Holding a stock longer than you want does not help the company who's stock you own
Reader comment on: Alan Reynolds on Taxes
Submitted by Alan Reynolds (United States), Dec 23, 2010 10:37
To be neutral the capital gains tax would have to be zero on short and long-term gains. But that would probably lose revenue, so the government would raise some other distortive tax. Keeping the rate the same on dividends and capital gains was my proposed compromise to the chairman of the House Ways and Means Committee in 2003, and it is working well.
Being "locked in" to a stock for tax purposes (by a high transactions tax on selling) makes the allocation of capital less efficient. The stockholder would like to sell yesterday's winner to buy what he thinks is tomorrow's winner, but the CGT keeps him locked in. It does nothing to raise the stock price of the company who's stock you're stuck with, because that depends on what others will pay for it . There is more on this in my study for the Australian stock exchange, which is cited here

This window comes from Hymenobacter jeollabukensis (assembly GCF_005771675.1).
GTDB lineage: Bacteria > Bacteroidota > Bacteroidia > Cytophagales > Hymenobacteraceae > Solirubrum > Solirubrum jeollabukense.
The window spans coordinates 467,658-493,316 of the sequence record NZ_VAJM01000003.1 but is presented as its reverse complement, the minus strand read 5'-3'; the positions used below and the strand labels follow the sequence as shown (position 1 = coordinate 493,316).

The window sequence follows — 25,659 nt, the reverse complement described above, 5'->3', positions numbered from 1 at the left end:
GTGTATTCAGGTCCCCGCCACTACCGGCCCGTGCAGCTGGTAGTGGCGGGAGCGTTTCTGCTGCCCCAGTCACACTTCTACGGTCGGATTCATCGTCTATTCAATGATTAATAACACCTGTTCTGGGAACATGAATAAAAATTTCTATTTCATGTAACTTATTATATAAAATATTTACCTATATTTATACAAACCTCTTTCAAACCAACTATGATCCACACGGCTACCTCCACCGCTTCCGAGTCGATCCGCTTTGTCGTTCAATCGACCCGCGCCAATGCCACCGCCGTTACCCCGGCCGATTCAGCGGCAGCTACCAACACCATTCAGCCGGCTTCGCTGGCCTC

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The Future of Capitalism replies:
Thanks, great to hear from you!
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